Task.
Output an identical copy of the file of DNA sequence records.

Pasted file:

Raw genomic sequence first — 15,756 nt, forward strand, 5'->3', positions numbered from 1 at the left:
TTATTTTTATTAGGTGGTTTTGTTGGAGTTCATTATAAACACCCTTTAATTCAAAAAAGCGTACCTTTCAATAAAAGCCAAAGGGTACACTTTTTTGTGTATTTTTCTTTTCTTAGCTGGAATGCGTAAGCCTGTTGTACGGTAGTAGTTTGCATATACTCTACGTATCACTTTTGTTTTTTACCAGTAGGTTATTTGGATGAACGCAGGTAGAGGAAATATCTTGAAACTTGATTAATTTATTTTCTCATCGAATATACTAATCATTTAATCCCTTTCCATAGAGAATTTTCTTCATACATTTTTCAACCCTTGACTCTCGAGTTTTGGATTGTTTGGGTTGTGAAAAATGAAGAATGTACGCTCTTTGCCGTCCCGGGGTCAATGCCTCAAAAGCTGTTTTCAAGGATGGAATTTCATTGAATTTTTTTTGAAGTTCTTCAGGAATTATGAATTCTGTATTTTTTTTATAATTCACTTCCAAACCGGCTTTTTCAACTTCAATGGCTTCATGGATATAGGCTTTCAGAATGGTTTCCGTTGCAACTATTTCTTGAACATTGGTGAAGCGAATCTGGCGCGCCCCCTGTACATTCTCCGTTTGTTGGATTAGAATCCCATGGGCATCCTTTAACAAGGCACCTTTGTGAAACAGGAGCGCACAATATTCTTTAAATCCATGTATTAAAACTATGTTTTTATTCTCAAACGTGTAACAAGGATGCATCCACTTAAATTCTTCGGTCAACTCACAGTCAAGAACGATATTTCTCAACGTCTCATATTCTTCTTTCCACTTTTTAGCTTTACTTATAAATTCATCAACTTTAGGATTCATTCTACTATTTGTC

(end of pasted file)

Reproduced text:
Raw genomic sequence first — 15,756 nt, forward strand, 5'->3', positions numbered from 1 at the left:
TTATTTTTATTAGGTGGTTTTGTTGGAGTTCATTATAAACACCCTTTAATTCAAAAAAGCGTACCTTTCAATAAAAGCCAAAGGGTACACTTTTTTGTGTATTTTTCTTTTCTTAGCTGGAATGCGTAAGCCTGTTGTACGGTAGTAGTTTGCATATACTCTACGTATCACTTTTGTTTTTTACCAGTAGGTTATTTGGATGAACGCAGGTAGAGGAAATATCTTGAAACTTGATTAATTTATTTTCTCATCGAATATACTAATCATTTAATCCCTTTCCATAGAGAATTTTCTTCATACATTTTTCAACCCTTGACTCTCGAGTTTTGGATTGTTTGGGTTGTGAAAAATGAAGAATGTACGCTCTTTGCCGTCCCGGGGTCAATGCCTCAAAAGCTGTTTTCAAGGATGGAATTTCATTGAATTTTTTTTGAAGTTCTTCAGGAATTATGAATTCTGTATTTTTTTTATAATTCACTTCCAAACCGGCTTTTTCAACTTCAATGGCTTCATGGATATAGGCTTTCAGAATGGTTTCCGTTGCAACTATTTCTTGAACATTGGTGAAGCGAATCTGGCGCGCCCCCTGTACATTCTCCGTTTGTTGGATTAGAATCCCATGGGCATCCTTTAACAAGGCACCTTTGTGAAACAGGAGCGCACAATATTCTTTAAATCCATGTATTAAAACTATGTTTTTATTCTCAAACGTGTAACAAGGATGCATCCACTTAAATTCTTCGGTCAACTCACAGTCAAGAACGATATTTCTCAACGTCTCATATTCTTCTTTCCACTTTTTAGCTTTACTTATAAATTCATCAACTTTAGGATTCATTCTACTATTTGTC